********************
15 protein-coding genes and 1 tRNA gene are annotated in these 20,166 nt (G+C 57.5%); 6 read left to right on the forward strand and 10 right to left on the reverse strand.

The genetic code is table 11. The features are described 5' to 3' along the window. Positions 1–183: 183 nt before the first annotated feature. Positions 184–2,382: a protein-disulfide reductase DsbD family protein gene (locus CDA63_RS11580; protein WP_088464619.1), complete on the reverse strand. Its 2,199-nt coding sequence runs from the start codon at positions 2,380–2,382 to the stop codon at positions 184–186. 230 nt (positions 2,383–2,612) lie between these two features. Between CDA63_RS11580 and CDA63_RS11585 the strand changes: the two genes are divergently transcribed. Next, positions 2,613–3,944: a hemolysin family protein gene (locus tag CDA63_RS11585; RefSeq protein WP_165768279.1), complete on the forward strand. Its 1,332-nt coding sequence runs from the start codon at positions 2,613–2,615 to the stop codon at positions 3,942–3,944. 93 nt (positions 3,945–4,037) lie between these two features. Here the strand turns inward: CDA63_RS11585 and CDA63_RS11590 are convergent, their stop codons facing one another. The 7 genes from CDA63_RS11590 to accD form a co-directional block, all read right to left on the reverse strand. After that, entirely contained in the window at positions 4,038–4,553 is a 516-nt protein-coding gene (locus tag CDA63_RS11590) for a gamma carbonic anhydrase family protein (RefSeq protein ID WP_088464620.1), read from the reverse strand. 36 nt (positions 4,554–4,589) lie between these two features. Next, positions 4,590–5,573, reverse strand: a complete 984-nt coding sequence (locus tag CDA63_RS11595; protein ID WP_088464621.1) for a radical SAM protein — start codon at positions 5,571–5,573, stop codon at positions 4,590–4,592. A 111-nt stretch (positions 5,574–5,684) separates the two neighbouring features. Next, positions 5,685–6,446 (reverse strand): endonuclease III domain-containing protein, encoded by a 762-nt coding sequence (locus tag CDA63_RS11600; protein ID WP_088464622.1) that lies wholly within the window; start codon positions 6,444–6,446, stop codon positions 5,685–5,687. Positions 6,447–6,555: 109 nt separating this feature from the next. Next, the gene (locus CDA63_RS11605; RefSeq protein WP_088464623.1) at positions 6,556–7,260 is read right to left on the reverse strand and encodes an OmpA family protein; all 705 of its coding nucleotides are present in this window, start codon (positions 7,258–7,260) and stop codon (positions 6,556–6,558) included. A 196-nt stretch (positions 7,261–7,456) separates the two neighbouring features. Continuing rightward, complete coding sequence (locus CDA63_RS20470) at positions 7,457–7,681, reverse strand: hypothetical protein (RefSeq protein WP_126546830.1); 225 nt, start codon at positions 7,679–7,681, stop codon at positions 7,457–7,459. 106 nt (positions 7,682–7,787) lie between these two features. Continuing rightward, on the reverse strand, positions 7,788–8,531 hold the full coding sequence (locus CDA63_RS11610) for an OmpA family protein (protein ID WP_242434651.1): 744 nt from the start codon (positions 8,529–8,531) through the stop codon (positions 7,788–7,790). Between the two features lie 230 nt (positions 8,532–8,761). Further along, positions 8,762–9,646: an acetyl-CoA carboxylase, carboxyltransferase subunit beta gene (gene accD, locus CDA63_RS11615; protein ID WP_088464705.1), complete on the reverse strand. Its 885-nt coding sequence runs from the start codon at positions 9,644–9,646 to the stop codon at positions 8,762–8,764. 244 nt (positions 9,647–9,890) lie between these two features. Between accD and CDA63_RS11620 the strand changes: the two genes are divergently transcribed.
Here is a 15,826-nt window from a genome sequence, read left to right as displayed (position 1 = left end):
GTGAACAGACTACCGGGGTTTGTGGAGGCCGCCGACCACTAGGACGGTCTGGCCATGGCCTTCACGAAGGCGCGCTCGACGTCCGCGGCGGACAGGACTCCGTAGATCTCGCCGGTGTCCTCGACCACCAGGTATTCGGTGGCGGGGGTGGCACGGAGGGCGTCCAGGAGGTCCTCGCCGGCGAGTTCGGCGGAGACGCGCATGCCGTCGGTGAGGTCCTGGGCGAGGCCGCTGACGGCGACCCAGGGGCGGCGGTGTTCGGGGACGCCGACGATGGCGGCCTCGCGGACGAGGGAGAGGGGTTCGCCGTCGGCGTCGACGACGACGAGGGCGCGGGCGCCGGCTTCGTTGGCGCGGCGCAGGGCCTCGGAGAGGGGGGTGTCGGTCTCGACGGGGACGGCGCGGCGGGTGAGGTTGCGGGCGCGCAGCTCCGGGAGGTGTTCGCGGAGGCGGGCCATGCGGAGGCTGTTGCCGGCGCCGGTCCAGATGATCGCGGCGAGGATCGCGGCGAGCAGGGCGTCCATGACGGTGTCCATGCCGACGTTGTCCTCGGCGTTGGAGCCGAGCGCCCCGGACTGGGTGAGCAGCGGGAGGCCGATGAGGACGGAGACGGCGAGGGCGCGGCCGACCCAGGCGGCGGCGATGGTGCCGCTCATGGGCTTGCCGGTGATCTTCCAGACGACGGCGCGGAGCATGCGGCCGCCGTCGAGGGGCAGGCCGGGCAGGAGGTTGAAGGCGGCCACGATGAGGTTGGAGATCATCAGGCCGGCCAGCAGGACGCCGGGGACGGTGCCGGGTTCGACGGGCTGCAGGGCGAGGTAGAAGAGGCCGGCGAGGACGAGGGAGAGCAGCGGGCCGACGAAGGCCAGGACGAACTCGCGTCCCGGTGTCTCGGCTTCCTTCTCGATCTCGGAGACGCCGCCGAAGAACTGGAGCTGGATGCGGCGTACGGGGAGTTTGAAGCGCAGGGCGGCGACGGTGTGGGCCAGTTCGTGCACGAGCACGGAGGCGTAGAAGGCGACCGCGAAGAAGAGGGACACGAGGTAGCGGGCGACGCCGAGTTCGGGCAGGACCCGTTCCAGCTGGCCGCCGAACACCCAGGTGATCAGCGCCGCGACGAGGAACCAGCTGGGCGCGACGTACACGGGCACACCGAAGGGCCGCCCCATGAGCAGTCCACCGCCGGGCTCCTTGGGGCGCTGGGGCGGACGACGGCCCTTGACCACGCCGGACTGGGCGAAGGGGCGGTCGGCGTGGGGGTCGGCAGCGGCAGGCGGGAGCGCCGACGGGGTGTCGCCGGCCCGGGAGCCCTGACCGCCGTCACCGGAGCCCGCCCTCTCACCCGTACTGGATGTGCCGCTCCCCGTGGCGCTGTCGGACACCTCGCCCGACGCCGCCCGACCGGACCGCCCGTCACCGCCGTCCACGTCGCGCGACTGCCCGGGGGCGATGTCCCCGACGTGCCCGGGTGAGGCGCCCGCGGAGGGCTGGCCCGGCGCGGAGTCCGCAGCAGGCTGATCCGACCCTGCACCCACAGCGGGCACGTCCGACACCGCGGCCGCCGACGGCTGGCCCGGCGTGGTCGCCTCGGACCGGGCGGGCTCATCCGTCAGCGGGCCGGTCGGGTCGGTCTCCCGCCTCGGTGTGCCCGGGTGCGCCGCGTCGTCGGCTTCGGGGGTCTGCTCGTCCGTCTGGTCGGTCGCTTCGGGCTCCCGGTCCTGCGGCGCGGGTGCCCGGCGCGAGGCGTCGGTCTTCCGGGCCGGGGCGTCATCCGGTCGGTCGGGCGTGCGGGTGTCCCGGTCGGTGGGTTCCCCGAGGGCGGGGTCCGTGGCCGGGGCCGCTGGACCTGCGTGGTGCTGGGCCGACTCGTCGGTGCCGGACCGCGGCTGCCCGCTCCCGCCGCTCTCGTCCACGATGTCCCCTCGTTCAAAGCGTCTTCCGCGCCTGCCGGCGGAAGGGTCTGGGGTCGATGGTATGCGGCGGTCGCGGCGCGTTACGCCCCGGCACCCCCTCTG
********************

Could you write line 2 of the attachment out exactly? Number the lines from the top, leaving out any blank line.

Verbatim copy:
The genetic code is table 11. The features are described 5' to 3' along the window. Positions 1–183: 183 nt before the first annotated feature. Positions 184–2,382: a protein-disulfide reductase DsbD family protein gene (locus CDA63_RS11580; protein WP_088464619.1), complete on the reverse strand. Its 2,199-nt coding sequence runs from the start codon at positions 2,380–2,382 to the stop codon at positions 184–186. 230 nt (positions 2,383–2,612) lie between these two features. Between CDA63_RS11580 and CDA63_RS11585 the strand changes: the two genes are divergently transcribed. Next, positions 2,613–3,944: a hemolysin family protein gene (locus tag CDA63_RS11585; RefSeq protein WP_165768279.1), complete on the forward strand. Its 1,332-nt coding sequence runs from the start codon at positions 2,613–2,615 to the stop codon at positions 3,942–3,944. 93 nt (positions 3,945–4,037) lie between these two features. Here the strand turns inward: CDA63_RS11585 and CDA63_RS11590 are convergent, their stop codons facing one another. The 7 genes from CDA63_RS11590 to accD form a co-directional block, all read right to left on the reverse strand. After that, entirely contained in the window at positions 4,038–4,553 is a 516-nt protein-coding gene (locus tag CDA63_RS11590) for a gamma carbonic anhydrase family protein (RefSeq protein ID WP_088464620.1), read from the reverse strand. 36 nt (positions 4,554–4,589) lie between these two features. Next, positions 4,590–5,573, reverse strand: a complete 984-nt coding sequence (locus tag CDA63_RS11595; protein ID WP_088464621.1) for a radical SAM protein — start codon at positions 5,571–5,573, stop codon at positions 4,590–4,592. A 111-nt stretch (positions 5,574–5,684) separates the two neighbouring features. Next, positions 5,685–6,446 (reverse strand): endonuclease III domain-containing protein, encoded by a 762-nt coding sequence (locus tag CDA63_RS11600; protein ID WP_088464622.1) that lies wholly within the window; start codon positions 6,444–6,446, stop codon positions 5,685–5,687. Positions 6,447–6,555: 109 nt separating this feature from the next. Next, the gene (locus CDA63_RS11605; RefSeq protein WP_088464623.1) at positions 6,556–7,260 is read right to left on the reverse strand and encodes an OmpA family protein; all 705 of its coding nucleotides are present in this window, start codon (positions 7,258–7,260) and stop codon (positions 6,556–6,558) included. A 196-nt stretch (positions 7,261–7,456) separates the two neighbouring features. Continuing rightward, complete coding sequence (locus CDA63_RS20470) at positions 7,457–7,681, reverse strand: hypothetical protein (RefSeq protein WP_126546830.1); 225 nt, start codon at positions 7,679–7,681, stop codon at positions 7,457–7,459. 106 nt (positions 7,682–7,787) lie between these two features. Continuing rightward, on the reverse strand, positions 7,788–8,531 hold the full coding sequence (locus CDA63_RS11610) for an OmpA family protein (protein ID WP_242434651.1): 744 nt from the start codon (positions 8,529–8,531) through the stop codon (positions 7,788–7,790). Between the two features lie 230 nt (positions 8,532–8,761). Further along, positions 8,762–9,646: an acetyl-CoA carboxylase, carboxyltransferase subunit beta gene (gene accD, locus CDA63_RS11615; protein ID WP_088464705.1), complete on the reverse strand. Its 885-nt coding sequence runs from the start codon at positions 9,644–9,646 to the stop codon at positions 8,762–8,764. 244 nt (positions 9,647–9,890) lie between these two features. Between accD and CDA63_RS11620 the strand changes: the two genes are divergently transcribed.